Jeff Pappone

When you’re leading the NTT IndyCar Series championship standings and have a group of hungry drivers breathing down your neck, the last thing you need to do entering the final stretch of the season is take your eye off the competition.

And with 400 markers plus bonus points still up for grabs going into the Honda Indy Toronto, championship leader Josef Newgarden certainly isn't ready to discount anyone who is still within striking distance.

“I don't see any of those guys out of it whatsoever – there's a lot of racing to go,” Newgarden said when asked about the four closest drivers chasing him in points.

“I mean with seven races left and double points in the finale, to me we are a long way away from this thing being even remotely close to decided. So, there's a lot of people still in it, including (Scott) Dixon and (Will) Power.”

Newgarden leads the standings with 402 points, seven ahead of Andretti Autosport’s Alexander Rossi, who closed the gap with a dominant victory in last weekend's REV Group Grand Prix at Road America. Newgarden's teammate Simon Pagenaud is 61 back in third, while five-time title winner Scott Dixon of Chip Ganassi Racing is 94 back in fourth. Team Penske's third driver Will Power is fifth, 108 behind.

Although Newgarden certainly isn't ready to discount a five-time champion, Dixon feels it will be time to worry once he falls more than 100 points behind, something he avoided with a incredible recovery from last after a spin on the first lap at Road America to score a top-five finish. Although the No. 9 PNC Bank Chip Ganassi Racing Honda driver knows he's in a bit of a hole, title No. 6 remains the target.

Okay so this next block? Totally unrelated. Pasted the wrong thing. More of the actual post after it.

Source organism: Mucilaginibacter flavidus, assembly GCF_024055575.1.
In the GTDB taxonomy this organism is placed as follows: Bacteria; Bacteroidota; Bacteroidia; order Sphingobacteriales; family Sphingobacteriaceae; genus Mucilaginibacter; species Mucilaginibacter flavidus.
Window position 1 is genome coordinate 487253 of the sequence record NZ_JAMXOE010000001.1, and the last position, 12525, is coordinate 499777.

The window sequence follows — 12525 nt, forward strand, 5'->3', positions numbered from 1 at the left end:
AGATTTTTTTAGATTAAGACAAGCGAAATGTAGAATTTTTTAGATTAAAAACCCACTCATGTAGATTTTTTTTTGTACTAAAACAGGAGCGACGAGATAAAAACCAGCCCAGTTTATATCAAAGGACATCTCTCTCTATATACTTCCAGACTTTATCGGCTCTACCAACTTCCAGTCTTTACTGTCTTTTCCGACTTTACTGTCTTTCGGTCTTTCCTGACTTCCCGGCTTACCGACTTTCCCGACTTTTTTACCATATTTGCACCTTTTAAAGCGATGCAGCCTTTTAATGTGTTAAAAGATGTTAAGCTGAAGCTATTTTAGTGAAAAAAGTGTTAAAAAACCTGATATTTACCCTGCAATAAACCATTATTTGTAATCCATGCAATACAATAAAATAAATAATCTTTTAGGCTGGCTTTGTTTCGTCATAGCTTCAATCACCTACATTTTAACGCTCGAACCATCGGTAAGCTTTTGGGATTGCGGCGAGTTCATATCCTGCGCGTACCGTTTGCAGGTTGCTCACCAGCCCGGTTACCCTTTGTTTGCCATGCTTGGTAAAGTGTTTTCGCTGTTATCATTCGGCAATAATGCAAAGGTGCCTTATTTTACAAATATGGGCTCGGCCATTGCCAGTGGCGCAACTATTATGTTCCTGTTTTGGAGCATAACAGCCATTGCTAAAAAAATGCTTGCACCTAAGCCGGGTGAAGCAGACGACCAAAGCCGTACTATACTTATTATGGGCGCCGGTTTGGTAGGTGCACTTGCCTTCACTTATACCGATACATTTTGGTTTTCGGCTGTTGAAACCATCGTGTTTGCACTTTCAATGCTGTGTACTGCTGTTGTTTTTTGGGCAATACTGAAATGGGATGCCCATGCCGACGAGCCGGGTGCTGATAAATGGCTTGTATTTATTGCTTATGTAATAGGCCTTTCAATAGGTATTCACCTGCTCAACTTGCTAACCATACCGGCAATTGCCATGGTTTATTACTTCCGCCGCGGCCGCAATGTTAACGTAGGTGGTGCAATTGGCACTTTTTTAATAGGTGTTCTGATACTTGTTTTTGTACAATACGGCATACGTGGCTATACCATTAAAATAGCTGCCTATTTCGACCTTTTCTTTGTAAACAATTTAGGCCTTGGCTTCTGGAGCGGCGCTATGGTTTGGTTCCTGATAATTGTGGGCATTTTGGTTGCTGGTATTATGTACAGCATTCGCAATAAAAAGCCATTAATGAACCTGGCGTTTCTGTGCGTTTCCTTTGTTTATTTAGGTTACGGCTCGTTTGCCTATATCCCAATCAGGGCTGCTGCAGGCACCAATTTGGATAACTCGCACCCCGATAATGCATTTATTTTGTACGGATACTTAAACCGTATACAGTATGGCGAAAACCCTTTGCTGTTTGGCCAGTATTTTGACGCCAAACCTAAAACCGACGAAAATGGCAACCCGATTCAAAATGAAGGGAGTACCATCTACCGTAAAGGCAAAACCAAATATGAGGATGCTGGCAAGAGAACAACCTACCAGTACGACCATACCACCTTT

“We just have to keep our heads down,” said Dixon, who has won three of the past seven races in Toronto.

“I know we are 94 points back – that 100-point mark is looming which is not good – but you can't win them all, but we will keep trying.”

With Rossi nipping at his heels, Newgarden knows that having his two Team Penske teammates in the championship mix is certainly an advantage, but not in the way many might think. While it might seem logical for lower placed teammates to find ways help the points leader on track, Newgarden thinks that will ultimately slow them all down.

“What helps us win championships is that we push each other all year,” he said.

“You've got to kind of rely on your teammates to help push you forward – I'm pushing them and they're pushing me and hopefully that pushes all of us. As long as we are all up front that helps and gives you the opportunity to beat everybody. When it comes to the races, we race each other hard and we always have.”

One area where Newgarden feels the team has under-performed is on road courses where he thinks the team needs to improve, saying that areas needs a bit of special attention.

Newgarden is also wary of falling into the trap of expecting results based on previous success or failure, especially with six different winners in 10 races, and several others always lurking in the shadows waiting to pounce when the opportunity arises, as swell as an even split of five wins each for the Honda-and Chevrolet-powered cars. 

“It's kind of a fickle game and there's always more to the story than the statistics show: If you look at Road America, no one would have favored Rossi because his best finish before Sunday was a 13th there and he won the race,” he said.

“And when we go to Iowa, where I've won and have always raced well, people can't look at me and go 'you're a shoo-in for a good result there.' That's just not the way it works — you have a realistic conversation about where you've been and your potential, but you can never bank on races.”